Villages and entire valleys were obliterated. The ancient Plain of Jars was devastated. Countless civilians were killed. And that conflict was another reminder that, whatever the cause, whatever our intentions, war inflicts a terrible toll, especially on innocent men, women and children. Today, I stand with you in acknowledging the suffering and sacrifices on all sides of that conflict.
But there is still much more work to do. So today, I’m proud to announce a historic increase in these efforts. The United States will double our annual funding to $90 million over the next three years to help Laos expand its work. This will help Laos expand its work to remove even more bombs, allow Laotians to farm more land, and increase support for victims. I’ll bear witness to this work tomorrow when I meet with survivors.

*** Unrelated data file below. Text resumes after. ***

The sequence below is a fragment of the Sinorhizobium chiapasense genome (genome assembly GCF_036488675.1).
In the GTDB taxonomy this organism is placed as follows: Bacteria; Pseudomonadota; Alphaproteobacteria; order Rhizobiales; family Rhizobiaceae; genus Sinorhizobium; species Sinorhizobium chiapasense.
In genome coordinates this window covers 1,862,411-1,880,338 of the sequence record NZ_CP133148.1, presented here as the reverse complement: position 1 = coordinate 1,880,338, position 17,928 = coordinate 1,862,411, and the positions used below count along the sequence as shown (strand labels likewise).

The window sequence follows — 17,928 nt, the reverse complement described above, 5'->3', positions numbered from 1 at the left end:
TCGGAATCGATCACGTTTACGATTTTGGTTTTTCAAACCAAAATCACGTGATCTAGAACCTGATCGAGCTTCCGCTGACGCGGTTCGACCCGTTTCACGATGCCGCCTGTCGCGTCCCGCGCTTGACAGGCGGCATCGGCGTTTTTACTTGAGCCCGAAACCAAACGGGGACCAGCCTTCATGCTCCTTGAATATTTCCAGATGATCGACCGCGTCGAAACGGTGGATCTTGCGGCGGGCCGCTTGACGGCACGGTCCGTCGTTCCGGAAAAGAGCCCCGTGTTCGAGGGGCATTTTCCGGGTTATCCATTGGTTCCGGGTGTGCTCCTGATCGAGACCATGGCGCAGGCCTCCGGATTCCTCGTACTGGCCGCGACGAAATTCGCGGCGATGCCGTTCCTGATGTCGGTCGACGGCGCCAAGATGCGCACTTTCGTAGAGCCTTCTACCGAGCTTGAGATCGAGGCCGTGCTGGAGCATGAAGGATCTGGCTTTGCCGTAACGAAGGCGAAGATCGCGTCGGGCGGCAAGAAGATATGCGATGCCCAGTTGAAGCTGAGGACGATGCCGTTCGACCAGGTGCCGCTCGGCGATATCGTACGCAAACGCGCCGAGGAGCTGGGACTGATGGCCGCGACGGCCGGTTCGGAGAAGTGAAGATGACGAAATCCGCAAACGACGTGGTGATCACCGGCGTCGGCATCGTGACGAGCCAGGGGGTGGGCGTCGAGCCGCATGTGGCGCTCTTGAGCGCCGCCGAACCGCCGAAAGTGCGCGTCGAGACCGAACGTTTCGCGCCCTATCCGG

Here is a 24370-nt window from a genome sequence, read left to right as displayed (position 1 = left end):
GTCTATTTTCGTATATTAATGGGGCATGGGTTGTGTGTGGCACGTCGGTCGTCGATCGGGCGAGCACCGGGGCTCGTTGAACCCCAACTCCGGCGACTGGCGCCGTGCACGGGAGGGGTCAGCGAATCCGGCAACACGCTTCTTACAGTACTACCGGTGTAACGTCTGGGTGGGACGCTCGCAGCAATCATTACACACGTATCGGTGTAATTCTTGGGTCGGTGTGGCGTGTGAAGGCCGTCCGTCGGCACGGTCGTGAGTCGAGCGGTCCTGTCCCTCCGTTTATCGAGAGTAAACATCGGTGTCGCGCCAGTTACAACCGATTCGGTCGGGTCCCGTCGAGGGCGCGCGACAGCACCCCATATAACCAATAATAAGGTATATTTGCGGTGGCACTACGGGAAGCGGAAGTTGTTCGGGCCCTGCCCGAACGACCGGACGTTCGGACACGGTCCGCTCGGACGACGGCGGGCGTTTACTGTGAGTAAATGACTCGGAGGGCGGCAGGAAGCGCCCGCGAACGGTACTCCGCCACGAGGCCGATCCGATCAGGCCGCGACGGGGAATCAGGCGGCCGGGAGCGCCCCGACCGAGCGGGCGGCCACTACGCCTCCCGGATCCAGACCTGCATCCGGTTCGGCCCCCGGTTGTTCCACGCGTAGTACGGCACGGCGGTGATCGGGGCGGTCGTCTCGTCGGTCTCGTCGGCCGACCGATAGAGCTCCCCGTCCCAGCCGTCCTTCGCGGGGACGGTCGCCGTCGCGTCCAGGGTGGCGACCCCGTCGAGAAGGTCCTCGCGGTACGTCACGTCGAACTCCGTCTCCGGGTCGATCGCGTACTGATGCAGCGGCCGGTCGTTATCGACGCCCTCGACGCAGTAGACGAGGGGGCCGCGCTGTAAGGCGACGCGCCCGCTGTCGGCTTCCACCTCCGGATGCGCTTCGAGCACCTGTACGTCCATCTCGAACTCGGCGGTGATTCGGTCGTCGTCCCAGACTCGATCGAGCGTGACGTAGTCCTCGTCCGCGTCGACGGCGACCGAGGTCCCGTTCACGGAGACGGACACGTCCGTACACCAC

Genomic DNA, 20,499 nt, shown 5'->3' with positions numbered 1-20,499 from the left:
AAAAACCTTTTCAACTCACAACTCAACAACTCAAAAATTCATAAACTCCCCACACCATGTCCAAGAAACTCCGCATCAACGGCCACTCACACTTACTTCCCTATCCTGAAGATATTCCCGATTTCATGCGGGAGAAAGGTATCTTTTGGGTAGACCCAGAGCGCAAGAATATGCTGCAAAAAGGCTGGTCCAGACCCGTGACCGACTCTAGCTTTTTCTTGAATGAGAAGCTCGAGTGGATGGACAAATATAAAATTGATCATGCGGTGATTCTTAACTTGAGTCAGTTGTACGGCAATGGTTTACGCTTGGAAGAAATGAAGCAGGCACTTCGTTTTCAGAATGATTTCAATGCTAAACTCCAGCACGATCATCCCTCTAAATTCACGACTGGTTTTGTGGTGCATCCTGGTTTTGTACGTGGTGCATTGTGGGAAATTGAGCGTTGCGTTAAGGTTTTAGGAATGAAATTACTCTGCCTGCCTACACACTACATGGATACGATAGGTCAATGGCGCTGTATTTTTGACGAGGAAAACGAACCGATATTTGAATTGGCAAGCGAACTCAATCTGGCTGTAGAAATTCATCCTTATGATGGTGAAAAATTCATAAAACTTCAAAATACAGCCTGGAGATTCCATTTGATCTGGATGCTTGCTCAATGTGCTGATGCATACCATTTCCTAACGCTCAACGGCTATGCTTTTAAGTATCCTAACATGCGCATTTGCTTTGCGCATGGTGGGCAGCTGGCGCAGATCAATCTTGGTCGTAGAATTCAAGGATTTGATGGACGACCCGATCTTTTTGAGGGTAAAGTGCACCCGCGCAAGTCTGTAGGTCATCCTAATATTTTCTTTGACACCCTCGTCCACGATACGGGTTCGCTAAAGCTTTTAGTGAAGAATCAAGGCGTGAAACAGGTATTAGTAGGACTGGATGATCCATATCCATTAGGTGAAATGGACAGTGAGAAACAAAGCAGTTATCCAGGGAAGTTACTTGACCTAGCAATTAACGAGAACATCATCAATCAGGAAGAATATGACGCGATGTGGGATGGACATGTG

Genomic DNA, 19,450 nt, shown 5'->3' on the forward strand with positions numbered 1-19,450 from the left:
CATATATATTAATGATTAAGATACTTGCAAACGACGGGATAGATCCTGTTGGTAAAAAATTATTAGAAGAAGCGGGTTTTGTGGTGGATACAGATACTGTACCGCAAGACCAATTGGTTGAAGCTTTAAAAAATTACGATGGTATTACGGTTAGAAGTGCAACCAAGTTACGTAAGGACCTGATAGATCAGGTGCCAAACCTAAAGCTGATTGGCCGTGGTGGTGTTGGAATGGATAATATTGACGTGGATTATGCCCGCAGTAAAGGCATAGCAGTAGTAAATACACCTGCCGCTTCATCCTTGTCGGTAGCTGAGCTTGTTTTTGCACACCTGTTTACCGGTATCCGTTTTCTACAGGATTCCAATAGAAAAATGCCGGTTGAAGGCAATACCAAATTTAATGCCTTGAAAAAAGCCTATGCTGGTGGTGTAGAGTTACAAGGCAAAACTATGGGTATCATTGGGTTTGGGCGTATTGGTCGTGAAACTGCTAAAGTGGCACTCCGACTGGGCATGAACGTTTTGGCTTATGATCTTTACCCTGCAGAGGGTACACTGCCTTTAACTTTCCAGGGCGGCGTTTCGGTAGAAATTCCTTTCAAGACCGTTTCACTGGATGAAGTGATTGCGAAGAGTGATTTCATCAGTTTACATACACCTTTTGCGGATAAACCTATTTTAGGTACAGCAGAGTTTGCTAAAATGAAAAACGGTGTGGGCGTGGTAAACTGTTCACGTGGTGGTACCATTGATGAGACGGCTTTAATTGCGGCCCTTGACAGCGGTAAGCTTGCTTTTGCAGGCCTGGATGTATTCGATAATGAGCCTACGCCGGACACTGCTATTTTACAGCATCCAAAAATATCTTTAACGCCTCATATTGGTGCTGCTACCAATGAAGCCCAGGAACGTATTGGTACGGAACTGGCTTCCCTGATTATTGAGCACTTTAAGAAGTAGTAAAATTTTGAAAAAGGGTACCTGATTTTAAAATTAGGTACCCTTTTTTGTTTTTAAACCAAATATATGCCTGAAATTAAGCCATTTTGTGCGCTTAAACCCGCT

Given our history here, I believe that the United States has a moral obligation to help Laos heal.”
On the new relationship the U.S. hopes to build with Laos:
“We want to be your partners as you invest in the well-being of your people, and especially your children.
I believe that when any child anywhere goes hungry, when their growth is stunted, that’s a profound injustice.
So we’re joining with Laos to promote nutrition and bring more healthy meals to children in school so they can grow strong, focus in class, and realize their full potential.
We want to be your partner in improving education.
I’m told that there’s a saying here — “a tray full of silver is not worth a mind full of knowledge.” So we’ll help more children learn how to read.
We’ll bring more American teachers here to help teach English, and more Lao teachers to America to strengthen their English. And I’m proud to announce that an initiative that’s very important to me and to my wife Michelle, an initiative called Let Girls Learn, is coming to Laos and Nepal.